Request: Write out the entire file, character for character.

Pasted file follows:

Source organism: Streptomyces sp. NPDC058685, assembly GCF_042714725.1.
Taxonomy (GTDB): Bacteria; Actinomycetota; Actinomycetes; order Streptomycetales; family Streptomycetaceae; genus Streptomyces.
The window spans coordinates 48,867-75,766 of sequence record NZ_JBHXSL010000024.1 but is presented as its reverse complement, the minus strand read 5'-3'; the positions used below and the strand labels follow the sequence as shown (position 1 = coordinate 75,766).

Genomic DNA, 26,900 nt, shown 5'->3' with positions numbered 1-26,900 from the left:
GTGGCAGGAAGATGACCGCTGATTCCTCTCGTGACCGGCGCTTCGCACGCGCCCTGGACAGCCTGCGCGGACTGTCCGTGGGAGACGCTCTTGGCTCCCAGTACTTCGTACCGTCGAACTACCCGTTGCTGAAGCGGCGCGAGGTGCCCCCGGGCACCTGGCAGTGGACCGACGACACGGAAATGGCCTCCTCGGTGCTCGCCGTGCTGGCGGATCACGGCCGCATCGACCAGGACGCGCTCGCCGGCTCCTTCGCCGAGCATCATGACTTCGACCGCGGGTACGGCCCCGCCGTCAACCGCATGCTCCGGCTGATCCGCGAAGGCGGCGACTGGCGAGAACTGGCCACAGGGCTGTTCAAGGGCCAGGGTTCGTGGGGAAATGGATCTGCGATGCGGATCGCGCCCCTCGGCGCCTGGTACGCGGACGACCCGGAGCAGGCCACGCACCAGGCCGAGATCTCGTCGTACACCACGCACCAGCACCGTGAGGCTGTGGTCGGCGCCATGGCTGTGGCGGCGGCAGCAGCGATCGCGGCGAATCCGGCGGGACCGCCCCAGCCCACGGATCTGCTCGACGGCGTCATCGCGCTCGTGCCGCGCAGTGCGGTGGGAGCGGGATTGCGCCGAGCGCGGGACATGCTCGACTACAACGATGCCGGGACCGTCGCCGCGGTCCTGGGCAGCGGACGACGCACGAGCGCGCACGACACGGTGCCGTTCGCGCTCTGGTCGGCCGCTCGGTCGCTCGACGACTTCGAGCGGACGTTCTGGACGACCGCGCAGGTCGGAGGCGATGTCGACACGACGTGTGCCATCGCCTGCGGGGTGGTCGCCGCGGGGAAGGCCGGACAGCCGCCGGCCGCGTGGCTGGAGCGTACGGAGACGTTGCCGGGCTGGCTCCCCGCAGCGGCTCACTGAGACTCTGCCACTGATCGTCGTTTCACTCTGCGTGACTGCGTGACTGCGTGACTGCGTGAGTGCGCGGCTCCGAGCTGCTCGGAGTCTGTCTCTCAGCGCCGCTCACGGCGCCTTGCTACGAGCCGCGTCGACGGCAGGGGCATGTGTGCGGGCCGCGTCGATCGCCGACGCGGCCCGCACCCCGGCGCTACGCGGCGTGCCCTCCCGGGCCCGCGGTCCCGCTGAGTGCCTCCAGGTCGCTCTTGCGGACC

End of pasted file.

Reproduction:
Source organism: Streptomyces sp. NPDC058685, assembly GCF_042714725.1.
Taxonomy (GTDB): Bacteria; Actinomycetota; Actinomycetes; order Streptomycetales; family Streptomycetaceae; genus Streptomyces.
The window spans coordinates 48,867-75,766 of sequence record NZ_JBHXSL010000024.1 but is presented as its reverse complement, the minus strand read 5'-3'; the positions used below and the strand labels follow the sequence as shown (position 1 = coordinate 75,766).

Genomic DNA, 26,900 nt, shown 5'->3' with positions numbered 1-26,900 from the left:
GTGGCAGGAAGATGACCGCTGATTCCTCTCGTGACCGGCGCTTCGCACGCGCCCTGGACAGCCTGCGCGGACTGTCCGTGGGAGACGCTCTTGGCTCCCAGTACTTCGTACCGTCGAACTACCCGTTGCTGAAGCGGCGCGAGGTGCCCCCGGGCACCTGGCAGTGGACCGACGACACGGAAATGGCCTCCTCGGTGCTCGCCGTGCTGGCGGATCACGGCCGCATCGACCAGGACGCGCTCGCCGGCTCCTTCGCCGAGCATCATGACTTCGACCGCGGGTACGGCCCCGCCGTCAACCGCATGCTCCGGCTGATCCGCGAAGGCGGCGACTGGCGAGAACTGGCCACAGGGCTGTTCAAGGGCCAGGGTTCGTGGGGAAATGGATCTGCGATGCGGATCGCGCCCCTCGGCGCCTGGTACGCGGACGACCCGGAGCAGGCCACGCACCAGGCCGAGATCTCGTCGTACACCACGCACCAGCACCGTGAGGCTGTGGTCGGCGCCATGGCTGTGGCGGCGGCAGCAGCGATCGCGGCGAATCCGGCGGGACCGCCCCAGCCCACGGATCTGCTCGACGGCGTCATCGCGCTCGTGCCGCGCAGTGCGGTGGGAGCGGGATTGCGCCGAGCGCGGGACATGCTCGACTACAACGATGCCGGGACCGTCGCCGCGGTCCTGGGCAGCGGACGACGCACGAGCGCGCACGACACGGTGCCGTTCGCGCTCTGGTCGGCCGCTCGGTCGCTCGACGACTTCGAGCGGACGTTCTGGACGACCGCGCAGGTCGGAGGCGATGTCGACACGACGTGTGCCATCGCCTGCGGGGTGGTCGCCGCGGGGAAGGCCGGACAGCCGCCGGCCGCGTGGCTGGAGCGTACGGAGACGTTGCCGGGCTGGCTCCCCGCAGCGGCTCACTGAGACTCTGCCACTGATCGTCGTTTCACTCTGCGTGACTGCGTGACTGCGTGACTGCGTGAGTGCGCGGCTCCGAGCTGCTCGGAGTCTGTCTCTCAGCGCCGCTCACGGCGCCTTGCTACGAGCCGCGTCGACGGCAGGGGCATGTGTGCGGGCCGCGTCGATCGCCGACGCGGCCCGCACCCCGGCGCTACGCGGCGTGCCCTCCCGGGCCCGCGGTCCCGCTGAGTGCCTCCAGGTCGCTCTTGCGGACC